The faun (Latin: faunus, Ancient Greek: φαῦνος, phaunos) is a rustic forest god or goddess (genii) of Roman mythology often associated with enchanted woods and the Greek god Pan.
The faun is a half human - half goat (from the head to the waist being the human half, but with the addition of goat horns) manifestation of forest and animal spirits which would help or hinder humans at whim. Romans believed fauns inspired fear in men traveling in lonely, remote or wild places. They were also capable of guiding humans in need, as in the fable of The Satyr and the Traveller, in the title of which Latin authors substituted the word Faunus.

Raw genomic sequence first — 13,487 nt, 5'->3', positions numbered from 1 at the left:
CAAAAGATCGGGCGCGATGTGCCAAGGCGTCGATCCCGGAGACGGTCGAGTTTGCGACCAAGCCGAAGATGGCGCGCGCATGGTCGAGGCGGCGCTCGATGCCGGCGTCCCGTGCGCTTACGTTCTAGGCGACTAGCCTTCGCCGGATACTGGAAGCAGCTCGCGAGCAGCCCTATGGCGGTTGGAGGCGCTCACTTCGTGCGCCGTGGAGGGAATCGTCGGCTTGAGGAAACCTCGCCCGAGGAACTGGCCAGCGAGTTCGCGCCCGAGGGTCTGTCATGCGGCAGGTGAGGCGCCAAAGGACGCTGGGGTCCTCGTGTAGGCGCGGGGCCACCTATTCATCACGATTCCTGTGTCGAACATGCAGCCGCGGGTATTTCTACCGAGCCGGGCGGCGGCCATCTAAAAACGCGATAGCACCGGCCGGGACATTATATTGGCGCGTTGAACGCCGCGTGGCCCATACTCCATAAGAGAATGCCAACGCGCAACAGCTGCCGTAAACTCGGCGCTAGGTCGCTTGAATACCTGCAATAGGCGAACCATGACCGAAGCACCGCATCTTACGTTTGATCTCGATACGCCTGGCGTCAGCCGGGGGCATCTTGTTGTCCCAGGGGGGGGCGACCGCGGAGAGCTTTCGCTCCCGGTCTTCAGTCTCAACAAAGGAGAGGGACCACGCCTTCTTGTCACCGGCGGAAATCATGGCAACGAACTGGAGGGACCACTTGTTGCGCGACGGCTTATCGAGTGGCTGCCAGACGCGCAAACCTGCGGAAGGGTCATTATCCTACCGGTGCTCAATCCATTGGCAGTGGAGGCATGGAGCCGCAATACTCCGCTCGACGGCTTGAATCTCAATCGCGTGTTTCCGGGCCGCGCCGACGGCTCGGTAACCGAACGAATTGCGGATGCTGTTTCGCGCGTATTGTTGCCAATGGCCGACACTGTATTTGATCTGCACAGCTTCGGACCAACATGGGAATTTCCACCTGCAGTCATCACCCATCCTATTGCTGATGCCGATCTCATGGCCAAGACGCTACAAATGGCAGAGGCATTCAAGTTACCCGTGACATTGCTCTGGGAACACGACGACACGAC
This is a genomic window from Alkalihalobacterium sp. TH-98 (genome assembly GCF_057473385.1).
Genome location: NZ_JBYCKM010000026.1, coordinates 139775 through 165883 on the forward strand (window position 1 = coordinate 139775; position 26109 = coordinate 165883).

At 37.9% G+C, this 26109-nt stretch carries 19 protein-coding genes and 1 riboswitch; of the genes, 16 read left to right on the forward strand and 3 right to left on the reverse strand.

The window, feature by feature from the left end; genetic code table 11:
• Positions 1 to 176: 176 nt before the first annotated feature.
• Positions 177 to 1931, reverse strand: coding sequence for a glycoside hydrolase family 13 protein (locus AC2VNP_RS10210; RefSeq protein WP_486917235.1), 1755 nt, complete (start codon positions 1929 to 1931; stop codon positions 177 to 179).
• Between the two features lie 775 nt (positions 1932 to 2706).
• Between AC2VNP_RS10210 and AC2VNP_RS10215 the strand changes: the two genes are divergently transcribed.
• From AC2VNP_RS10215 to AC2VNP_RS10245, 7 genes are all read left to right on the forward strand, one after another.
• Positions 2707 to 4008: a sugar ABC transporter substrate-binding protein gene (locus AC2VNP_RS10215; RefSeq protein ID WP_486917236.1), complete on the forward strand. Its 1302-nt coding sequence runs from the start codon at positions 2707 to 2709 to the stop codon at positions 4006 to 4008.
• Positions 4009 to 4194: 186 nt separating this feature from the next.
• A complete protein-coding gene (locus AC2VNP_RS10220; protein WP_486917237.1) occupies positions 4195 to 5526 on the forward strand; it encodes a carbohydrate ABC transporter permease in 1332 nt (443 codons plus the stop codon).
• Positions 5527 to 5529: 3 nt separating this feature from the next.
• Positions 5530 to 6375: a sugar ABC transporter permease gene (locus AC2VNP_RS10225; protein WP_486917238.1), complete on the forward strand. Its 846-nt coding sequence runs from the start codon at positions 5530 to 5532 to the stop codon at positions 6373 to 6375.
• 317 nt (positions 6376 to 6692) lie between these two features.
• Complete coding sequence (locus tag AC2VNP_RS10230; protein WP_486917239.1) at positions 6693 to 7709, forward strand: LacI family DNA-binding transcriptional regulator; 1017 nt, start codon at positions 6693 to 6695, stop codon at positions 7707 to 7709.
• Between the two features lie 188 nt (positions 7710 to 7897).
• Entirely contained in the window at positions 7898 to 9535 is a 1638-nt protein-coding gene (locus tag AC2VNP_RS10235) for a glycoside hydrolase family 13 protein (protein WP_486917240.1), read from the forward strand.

Fauns and satyrs were originally quite different creatures: whereas fauns are half-man and half-goat, satyrs originally were depicted as stocky, hairy, ugly dwarfs or woodwoses with the ears and tails of horses or asses. Satyrs also were more woman-loving than fauns, and fauns were rather foolish where satyrs had more knowledge.
Ancient Roman mythological belief also included a god named Faunus and a goddess named Fauna who were goat people.
Fixed the horns to be more 'Faun' than Satyr to avoid a mythological racial debate.
artwork (C) Daryl Toh Liem Zhan 2012.